Marsh was born in Campbellford, Ontario and lived there until the age of nine, when he moved with his family to Toronto, Ontario. At 14, in the first year after the launch of the Toronto Star, Marsh walked into the newspaper's office responding to a want ad and was hired as a copyboy. He rose to junior reporter, reporter, columnist (With Pick and Shovel was the name of his long-running column), assistant sports editor under W. A. Hewitt, and finally, in 1931, sports editor. He held that position until his death in 1936.
As an athlete, Marsh's first love was sailing, and through his life he played a wide variety of sports. At the age of 21 he became interested in rugby, and played with some of the top teams in Toronto, including the Toronto Argonauts.
Marsh was said[by whom?] to be a top-notch sprinter, once defeating Canadian and Olympic champion Robert Kerr in a 120-yard hurdle race. He became a supporter of Tom Longboat and accompanied him to the 1908 Summer Olympics in London.
In May 1914, Marsh was aboard the first passenger airplane flight out of Toronto, taking off from Toronto and flying to Hamilton, Ontario and back. Around this time, he is said[by whom?] to have swum across the Niagara River from Lewiston, New York to Queenston, Ontario.
Marsh was one of the top boxing and hockey referees of his era. He also worked as a referee in professional wrestling. During a match in Toronto in 1921, Marsh surprised the wrestlers after 30 minutes of showmanship by telling them that it was time to stop their exhibition and wrestle a real contest. He brought a similar attitude to his work as a boxing referee where, over the course of thousands of bouts, Marsh wasn't reluctant to demand action from the fighters. He was a referee in the National Hockey League, and saw action in Stanley Cup playoff games.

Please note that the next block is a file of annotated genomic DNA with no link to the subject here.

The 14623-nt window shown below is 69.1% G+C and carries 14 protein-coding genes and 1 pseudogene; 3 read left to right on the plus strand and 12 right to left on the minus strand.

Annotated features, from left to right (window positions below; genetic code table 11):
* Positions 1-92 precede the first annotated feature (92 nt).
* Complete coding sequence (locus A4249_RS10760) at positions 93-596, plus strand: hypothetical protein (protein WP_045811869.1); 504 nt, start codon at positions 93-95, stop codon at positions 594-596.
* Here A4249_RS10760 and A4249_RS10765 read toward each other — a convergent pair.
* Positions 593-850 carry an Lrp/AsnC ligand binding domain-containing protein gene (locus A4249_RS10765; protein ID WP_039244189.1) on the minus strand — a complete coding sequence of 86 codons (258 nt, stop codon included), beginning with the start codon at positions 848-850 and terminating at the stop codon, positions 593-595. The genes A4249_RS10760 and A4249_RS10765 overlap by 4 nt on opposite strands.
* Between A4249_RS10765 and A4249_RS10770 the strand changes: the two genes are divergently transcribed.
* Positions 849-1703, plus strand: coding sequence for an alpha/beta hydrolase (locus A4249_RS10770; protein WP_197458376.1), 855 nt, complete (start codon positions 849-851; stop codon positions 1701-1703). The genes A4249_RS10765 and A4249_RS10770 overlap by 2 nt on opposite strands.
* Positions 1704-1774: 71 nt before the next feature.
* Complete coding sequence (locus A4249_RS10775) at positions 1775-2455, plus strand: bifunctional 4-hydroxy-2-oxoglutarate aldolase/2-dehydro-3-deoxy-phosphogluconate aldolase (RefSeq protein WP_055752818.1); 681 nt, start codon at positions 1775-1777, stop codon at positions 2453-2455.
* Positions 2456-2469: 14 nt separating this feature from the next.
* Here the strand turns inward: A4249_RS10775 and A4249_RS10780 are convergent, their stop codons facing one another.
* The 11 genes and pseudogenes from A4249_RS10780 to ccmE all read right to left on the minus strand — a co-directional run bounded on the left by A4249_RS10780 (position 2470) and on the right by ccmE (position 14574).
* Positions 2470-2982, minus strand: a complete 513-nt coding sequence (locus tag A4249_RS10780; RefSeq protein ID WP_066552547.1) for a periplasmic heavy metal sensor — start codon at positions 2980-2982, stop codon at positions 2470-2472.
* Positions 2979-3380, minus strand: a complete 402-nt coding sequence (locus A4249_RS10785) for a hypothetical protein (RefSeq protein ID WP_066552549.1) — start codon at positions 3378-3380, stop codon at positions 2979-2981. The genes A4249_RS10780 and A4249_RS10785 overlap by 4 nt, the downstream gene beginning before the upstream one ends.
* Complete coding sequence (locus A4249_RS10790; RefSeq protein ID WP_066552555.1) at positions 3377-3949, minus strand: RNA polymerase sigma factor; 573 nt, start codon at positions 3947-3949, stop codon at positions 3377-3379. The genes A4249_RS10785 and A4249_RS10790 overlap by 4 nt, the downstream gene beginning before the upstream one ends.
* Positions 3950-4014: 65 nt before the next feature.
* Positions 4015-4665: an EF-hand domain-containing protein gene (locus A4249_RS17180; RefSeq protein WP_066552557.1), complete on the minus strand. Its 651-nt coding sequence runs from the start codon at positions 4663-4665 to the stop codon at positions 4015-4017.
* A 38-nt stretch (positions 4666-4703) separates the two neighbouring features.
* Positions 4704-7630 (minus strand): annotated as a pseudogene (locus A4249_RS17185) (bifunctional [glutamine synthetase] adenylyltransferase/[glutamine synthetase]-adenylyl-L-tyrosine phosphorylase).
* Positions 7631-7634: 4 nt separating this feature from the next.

During World War I, Marsh was an officer in the Canadian Expeditionary Force, enlisting with the 180th (Sportsmen) Battalion, CEF in 1916. He briefly served in France before being sent back to Canada after being diagnosed with heart problems. He rose to the rank of major while serving in the military.
While in his 40s he was advised by doctors to stop working as a referee. Marsh's final appearance in the NHL was in the 1929 playoffs. In the late 1920s, he developed an interest in racing small outboard hydroplanes, which he called sea fleas. One of the most successful sea flea racers in Toronto was future Toronto Maple Leafs owner Harold Ballard.
When professional wrestling started coming to Toronto on a weekly basis in 1929, Marsh told readers right from the start that the matches were exhibitions and not real contests. In 1935, he coined the term sportive entertainment to describe professional wrestling—a term that in a slightly modified form would come to prominence fifty years later. One of his closest friends was Toronto wrestling and boxing promoter Jack Corcoran.
In 1931, he succeeded Hewitt as the Star's sports editor after Hewitt accepted a job as the first attractions manager of the new Maple Leaf Gardens. Marsh became an avid fisherman and hunter in his 50s, and made a return to officiating as a hockey referee at the 1932 Winter Olympics in Lake Placid, New York.
Marsh died unexpectedly at the age of 57 in 1936. The following day, the Toronto Star devoted 11 pages to coverage of his life and accomplishments, starting with a banner headline on page one. Before the end of the year, the Lou Marsh Trophy was created and named in his honour. It has been presented to Canada's top athlete each year since then.